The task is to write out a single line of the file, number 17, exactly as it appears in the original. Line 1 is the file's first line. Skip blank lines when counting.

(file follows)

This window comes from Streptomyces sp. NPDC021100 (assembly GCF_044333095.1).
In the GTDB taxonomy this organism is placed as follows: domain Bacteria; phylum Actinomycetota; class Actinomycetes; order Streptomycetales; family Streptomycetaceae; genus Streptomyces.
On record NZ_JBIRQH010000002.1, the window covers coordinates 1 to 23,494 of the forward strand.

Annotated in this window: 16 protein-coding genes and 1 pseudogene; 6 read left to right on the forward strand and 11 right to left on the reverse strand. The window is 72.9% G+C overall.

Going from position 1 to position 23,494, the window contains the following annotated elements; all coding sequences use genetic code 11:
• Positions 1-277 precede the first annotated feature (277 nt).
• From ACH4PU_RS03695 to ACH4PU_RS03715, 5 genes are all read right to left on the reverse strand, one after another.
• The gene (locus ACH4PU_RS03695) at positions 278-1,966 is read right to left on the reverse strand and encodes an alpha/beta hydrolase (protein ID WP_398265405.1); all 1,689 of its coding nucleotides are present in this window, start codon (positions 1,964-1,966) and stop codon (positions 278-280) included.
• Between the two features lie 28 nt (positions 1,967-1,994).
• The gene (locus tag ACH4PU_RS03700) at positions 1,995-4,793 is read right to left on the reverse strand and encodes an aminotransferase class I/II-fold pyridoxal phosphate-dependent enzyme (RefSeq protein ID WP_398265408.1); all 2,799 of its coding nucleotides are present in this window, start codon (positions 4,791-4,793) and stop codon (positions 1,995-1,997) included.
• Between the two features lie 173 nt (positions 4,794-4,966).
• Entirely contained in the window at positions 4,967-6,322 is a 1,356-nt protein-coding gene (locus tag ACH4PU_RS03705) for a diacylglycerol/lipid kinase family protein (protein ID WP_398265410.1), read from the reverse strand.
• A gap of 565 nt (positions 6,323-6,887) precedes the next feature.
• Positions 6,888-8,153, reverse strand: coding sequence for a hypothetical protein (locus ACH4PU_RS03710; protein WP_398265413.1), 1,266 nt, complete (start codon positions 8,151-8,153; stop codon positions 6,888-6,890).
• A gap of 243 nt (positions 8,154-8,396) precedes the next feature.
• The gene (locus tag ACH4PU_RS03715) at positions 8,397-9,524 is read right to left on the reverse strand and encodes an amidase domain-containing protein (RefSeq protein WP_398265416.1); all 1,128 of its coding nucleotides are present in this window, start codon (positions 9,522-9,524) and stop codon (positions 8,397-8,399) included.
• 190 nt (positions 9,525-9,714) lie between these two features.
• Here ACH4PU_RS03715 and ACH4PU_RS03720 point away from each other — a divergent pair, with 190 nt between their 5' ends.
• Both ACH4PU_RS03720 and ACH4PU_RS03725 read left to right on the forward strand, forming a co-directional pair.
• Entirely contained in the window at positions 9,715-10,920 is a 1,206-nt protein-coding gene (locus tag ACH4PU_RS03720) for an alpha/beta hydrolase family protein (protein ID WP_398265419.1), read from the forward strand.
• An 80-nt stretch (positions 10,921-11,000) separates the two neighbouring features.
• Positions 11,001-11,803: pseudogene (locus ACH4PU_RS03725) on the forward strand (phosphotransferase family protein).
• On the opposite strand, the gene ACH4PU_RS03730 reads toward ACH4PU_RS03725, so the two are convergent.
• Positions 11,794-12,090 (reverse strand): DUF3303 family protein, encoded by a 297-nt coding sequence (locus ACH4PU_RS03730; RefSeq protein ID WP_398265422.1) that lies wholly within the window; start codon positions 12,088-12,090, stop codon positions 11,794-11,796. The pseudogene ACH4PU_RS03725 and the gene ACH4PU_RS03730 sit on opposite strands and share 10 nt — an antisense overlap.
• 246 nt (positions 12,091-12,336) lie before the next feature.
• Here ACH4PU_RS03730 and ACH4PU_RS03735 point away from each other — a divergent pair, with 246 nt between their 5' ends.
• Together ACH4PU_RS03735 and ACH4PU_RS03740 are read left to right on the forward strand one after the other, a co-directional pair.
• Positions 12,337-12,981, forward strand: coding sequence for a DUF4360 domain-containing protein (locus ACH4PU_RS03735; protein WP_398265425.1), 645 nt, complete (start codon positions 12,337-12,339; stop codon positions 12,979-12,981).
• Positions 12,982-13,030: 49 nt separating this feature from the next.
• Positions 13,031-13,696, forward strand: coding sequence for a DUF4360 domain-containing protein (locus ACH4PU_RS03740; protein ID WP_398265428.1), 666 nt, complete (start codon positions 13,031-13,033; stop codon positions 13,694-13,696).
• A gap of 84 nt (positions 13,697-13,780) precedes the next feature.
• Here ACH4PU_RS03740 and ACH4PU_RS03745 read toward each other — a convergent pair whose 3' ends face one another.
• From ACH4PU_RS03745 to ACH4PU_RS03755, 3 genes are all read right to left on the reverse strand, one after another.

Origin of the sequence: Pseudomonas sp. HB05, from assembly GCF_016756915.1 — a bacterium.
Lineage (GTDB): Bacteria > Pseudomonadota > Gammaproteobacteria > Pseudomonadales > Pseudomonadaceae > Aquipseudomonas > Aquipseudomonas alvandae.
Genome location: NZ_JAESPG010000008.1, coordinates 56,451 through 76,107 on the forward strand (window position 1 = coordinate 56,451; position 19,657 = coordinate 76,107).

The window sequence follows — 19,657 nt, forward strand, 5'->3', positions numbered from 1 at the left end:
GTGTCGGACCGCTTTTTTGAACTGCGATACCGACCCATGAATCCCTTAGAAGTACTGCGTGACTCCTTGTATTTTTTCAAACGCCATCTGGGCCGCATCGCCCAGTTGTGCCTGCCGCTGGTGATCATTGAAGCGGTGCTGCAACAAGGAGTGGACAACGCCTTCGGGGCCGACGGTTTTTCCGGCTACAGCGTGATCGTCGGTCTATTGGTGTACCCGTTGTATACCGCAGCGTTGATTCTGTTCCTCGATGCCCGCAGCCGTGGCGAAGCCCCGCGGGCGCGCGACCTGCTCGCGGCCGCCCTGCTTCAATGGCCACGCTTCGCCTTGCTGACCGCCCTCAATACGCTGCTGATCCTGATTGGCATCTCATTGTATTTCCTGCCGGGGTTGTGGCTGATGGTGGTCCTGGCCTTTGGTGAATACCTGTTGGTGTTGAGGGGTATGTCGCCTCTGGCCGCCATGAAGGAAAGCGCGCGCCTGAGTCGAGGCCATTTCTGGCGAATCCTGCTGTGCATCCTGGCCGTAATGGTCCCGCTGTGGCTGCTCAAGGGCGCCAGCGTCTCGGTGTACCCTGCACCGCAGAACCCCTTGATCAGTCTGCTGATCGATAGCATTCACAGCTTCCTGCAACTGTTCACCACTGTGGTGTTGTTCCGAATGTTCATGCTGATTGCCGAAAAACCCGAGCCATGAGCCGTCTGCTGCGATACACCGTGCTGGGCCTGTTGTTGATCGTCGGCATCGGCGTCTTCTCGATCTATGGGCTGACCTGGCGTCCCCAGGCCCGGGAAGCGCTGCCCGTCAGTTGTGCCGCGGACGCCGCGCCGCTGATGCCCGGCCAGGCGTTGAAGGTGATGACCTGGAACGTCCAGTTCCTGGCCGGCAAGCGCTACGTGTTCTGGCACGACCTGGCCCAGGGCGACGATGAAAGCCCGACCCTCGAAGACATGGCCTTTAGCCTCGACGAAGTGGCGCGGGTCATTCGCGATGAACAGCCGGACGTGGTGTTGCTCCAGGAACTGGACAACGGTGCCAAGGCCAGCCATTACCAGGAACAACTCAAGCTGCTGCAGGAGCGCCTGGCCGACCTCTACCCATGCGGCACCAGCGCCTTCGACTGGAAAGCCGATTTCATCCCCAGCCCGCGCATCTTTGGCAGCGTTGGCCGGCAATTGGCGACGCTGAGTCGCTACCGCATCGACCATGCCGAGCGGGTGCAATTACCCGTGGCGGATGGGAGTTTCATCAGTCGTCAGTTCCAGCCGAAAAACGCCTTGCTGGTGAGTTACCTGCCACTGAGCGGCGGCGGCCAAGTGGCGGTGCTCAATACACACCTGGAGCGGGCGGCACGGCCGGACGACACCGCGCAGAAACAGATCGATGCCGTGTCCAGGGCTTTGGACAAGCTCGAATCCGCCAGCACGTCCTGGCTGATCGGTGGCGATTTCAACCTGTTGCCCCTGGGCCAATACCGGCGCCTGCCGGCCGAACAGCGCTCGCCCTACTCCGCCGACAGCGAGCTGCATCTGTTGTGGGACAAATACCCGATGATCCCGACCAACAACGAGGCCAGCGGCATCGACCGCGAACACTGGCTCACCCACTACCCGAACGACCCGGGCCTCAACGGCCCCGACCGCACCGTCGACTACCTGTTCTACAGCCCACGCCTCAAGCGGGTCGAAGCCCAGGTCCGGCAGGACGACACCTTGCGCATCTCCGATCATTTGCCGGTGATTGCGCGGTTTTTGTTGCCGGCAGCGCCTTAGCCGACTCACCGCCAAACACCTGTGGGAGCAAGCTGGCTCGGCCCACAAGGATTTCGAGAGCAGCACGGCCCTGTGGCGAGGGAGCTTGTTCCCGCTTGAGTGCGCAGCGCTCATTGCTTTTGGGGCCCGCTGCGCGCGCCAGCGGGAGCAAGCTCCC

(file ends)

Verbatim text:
• 190 nt (positions 9,525-9,714) lie between these two features.